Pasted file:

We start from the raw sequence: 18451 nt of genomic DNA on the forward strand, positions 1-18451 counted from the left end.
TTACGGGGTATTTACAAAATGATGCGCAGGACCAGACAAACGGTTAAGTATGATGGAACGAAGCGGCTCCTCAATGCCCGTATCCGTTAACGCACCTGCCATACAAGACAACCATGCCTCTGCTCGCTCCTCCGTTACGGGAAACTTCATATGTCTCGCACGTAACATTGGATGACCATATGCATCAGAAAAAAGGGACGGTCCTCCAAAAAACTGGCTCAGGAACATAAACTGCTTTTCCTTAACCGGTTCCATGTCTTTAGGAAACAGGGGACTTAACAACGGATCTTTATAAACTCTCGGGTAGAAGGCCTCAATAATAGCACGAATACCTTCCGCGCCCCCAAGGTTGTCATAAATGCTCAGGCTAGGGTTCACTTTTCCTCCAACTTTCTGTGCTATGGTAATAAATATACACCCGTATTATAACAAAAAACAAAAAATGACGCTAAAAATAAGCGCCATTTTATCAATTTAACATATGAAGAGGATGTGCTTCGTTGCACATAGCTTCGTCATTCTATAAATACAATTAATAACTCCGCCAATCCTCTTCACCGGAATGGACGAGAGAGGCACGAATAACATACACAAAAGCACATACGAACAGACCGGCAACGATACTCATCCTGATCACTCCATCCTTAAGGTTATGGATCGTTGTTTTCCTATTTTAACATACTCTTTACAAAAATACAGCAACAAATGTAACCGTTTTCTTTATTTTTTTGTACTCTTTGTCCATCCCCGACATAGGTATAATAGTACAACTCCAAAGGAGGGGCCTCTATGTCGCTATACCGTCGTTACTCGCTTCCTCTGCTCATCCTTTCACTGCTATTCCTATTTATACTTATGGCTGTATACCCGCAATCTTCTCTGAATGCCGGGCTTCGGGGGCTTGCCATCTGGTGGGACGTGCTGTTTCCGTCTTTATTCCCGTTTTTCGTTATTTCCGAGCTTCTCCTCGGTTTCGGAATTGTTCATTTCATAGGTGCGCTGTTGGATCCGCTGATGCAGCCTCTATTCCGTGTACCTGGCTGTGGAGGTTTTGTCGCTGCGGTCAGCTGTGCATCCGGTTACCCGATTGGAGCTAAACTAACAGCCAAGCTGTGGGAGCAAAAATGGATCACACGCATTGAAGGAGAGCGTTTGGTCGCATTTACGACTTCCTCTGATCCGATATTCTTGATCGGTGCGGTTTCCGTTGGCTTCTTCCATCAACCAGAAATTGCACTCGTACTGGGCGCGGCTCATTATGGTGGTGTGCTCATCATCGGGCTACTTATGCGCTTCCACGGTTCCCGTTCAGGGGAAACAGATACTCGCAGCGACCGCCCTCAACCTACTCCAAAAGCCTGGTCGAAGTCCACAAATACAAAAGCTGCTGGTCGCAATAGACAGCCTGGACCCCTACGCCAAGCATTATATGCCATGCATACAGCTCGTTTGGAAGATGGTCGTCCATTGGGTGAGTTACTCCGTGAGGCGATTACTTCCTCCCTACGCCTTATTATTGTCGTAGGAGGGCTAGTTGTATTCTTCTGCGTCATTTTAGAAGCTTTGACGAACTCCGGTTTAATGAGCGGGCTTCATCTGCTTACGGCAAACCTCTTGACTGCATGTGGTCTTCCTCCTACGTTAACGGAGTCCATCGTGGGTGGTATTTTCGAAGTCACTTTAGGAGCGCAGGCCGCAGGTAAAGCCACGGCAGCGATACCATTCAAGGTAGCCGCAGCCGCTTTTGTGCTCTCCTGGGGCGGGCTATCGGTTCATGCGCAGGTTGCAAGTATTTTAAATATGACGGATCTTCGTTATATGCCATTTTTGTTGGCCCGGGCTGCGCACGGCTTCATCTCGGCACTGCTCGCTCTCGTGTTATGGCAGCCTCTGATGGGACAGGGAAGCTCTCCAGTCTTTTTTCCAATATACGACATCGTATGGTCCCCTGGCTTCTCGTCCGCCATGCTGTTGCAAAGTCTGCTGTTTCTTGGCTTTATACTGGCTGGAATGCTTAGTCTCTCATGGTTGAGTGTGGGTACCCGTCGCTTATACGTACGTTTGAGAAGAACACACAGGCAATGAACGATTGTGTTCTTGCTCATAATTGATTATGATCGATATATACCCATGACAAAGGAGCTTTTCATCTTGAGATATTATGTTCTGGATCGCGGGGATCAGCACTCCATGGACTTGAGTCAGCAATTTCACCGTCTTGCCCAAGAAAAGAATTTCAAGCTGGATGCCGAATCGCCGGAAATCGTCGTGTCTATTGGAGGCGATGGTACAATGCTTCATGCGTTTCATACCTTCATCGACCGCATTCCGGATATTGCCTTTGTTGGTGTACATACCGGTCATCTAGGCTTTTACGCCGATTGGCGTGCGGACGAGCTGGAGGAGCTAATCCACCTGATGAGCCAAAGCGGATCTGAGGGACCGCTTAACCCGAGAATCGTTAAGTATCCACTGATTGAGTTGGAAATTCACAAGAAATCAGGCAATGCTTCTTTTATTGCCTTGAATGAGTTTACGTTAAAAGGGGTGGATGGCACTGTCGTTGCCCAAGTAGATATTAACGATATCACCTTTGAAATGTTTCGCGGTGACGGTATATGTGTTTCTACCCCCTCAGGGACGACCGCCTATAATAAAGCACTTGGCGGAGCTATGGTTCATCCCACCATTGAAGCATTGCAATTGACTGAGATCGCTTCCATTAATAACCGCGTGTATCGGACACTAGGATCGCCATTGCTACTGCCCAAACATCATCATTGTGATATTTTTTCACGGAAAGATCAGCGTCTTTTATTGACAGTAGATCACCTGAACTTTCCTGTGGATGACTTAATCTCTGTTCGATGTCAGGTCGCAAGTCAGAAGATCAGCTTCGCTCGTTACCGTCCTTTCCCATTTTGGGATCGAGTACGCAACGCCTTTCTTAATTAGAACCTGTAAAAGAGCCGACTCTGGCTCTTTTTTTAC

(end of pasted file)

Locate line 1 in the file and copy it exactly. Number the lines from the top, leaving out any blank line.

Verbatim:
We start from the raw sequence: 18451 nt of genomic DNA on the forward strand, positions 1-18451 counted from the left end.